I call myself a runner the way drunk smokers call themselves non-smokers. “I never smoke,” they assure you as they buy their second pack of Turkish Silvers of the weekend at a deli at 4am. Similarly, “I am a runner,” but I’ve only laced up my Nikes for athletic purposes twice since October. My first excuse surfaces when my morning alarm precedes the sunrise. I crack open one eye, confirm that it’s still dark out, and, after considering a number of Law & Order: SVU's single-female-jogger scenarios, tell myself that pressing snooze is my only shot at safety. I file my second excuse as soon as temperatures dip below 40, because when it’s bed vs. polar vortex, you know as well as I do who's going to win.
Don’t get me wrong, I love to run. When it’s spring or fall, or any cusp-y weather for that matter, I will pound the pavement until runner’s high kicks in. You know, that rush of endorphins to your cerebral cortex that has you smiling through your seventh mile, pumping up the Beyoncé, and contemplating life-altering decisions like changing your relationship status or deciding that passing up those furry Céline sandals was a mistake you just can't live with. If this is my brain on drugs, this is my brain on running. And, in this season of S.A.D., there is really nothing I could use more than the intense surge of euphoria that accompanies a good, outdoor aerobic workout.
So, in addition to washing my face every night, my 2014 resolution is to stop thinking that stepping outside in the cold at dawn makes me some kind of martyr. If Nick Axelrod [above] can do it, I can do it, too. I hereby pledge to keep running in the cold, so I asked LA-based running instructor (and part-time model; watch this video) David Siik just how to do it:
The Gear: "You have to find the right warm layers. On bottom, you’ll need a pair of tights. Most manufacturers make different tights for different seasons, so, for winter, look for a pair that’s heavier, with a brushed insulation on the inside. Mizuno has a great pair called the Breath Thermo Layered Tight that is actually composed of two thin layers. If you’re not so excited about pulling on a pair of tights for public viewing, you can just throw a pair of above-the-knee running shorts over them. You’ll get a little extra warmth in the parts that count."
For your top half, Siik says, "It’s all about the layers. If you're someone who cares about fashion and the way you look when you run, winter apparel is your time to shine! 'Running layers' is a very 'in' look. [Laughs] Start with a moisture-wicking, close-to-the-body, long sleeve shirt. Clothes that hold onto moisture, like cotton tees, will get soggy, heavy, and very cold, which is a quick way to get sick. After that, running jackets and vests come in more options, styles, colors, and levels of warmth than you can imagine. My guidance here would be to always opt for zippers—you will be happy to let out unwanted steam when you need to—and check the cuffs for built-in mittens and thumb loops. I never travel without my Houdini Jacket from Patagonia. It is the most versatile shell I've ever owned: featherweight, packs into a tiny pouch, incredible at blocking wind, and works in wet or dry cold weather conditions. It also looks great when you’re just walking around.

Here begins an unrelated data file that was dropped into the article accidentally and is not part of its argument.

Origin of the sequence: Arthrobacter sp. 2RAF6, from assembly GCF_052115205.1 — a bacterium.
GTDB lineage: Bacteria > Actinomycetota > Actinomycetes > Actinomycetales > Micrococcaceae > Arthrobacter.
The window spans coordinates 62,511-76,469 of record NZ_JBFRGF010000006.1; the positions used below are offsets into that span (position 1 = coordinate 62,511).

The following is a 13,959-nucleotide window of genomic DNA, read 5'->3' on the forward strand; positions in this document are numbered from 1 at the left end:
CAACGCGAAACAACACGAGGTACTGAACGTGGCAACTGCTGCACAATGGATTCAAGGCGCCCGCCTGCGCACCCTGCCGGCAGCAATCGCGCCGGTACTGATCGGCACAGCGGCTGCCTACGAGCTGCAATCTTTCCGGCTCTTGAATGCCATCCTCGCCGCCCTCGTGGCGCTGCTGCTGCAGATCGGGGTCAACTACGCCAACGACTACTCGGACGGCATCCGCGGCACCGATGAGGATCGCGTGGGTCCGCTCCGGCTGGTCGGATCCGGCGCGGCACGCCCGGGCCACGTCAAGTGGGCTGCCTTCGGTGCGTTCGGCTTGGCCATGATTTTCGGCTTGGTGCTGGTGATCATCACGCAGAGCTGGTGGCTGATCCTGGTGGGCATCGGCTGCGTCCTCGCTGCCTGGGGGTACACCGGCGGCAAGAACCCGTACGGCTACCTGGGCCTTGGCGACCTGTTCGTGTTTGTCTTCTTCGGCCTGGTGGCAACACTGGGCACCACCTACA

"For your extremities, running gloves are essential. They’re slim, but that little bit of fabric makes all the difference. The same thing goes for your head: get a thin, form-fitting beanie or headband. And, for the sun, sunglasses, sunscreen, and lip balm with SPF shouldn't be forgotten just because it's not 80 degrees outside.
In terms of footwear, "The good news is that most shoes transition easily from summer to fall and winter. The only shoes I don’t love for running in the cold are the super lightweight, flexible, minimalist shoes—sneaker support and stability has saved me from many a slip and ankle twist. If you’re in a terribly icy area, you can get an aggressive trail shoe with bigger treads. Mizuno’s Wave Ascend 8 is a surprisingly lightweight trail shoe with an awesome gripping sole to keep you off your bum. But I always tell people to go to a running store and ask for help. The people who work there are usually passionate, caring runners who will have a lot of advice for your specific shoe needs. It’s time very well-spent."
The Technique: "Shorten your stride! Longer strides require greater force and push-off from the ground. Icy patches can be unpredictable and dangerous, so the last thing you want to do is step on a slippery spot in a full stride. My rule of thumb is, the slipperier the conditions, the shorter the stride. You’ll have much better control and more traction that way. And, if you are going to do any speed work, be sure to do it toward the end of your workout when you are very warm, and in a place that is dry with great traction."
Warm Up and Recovery: "The biggest mistake you can make is heading outside and immediately starting to stretch in the cold. It’s always a good idea to jog a bit, get your body moving, and then, after an active warm up, do some light stretching. Stretching a cold, compact muscle is just a recipe for a pulled muscle. Jog first, stretch second.
"The post-run stretch is so important, so make sure you give yourself time to get a good one in after cooling down. You can get extra loose with a foam roller. I like the Trigger Point Performance Roller because it's less than half the length of most rollers, making it very easy to travel with and stow away, and it has a grid pattern that I find useful for working out those extra tight areas. And please, hydrate. You can become just as dehydrated in the winter as you can in the summer. No matter how cold it is, make it a point to have a post-run drink."
And with that, I'll see you on the streets.
Photo from Nick's Instagram.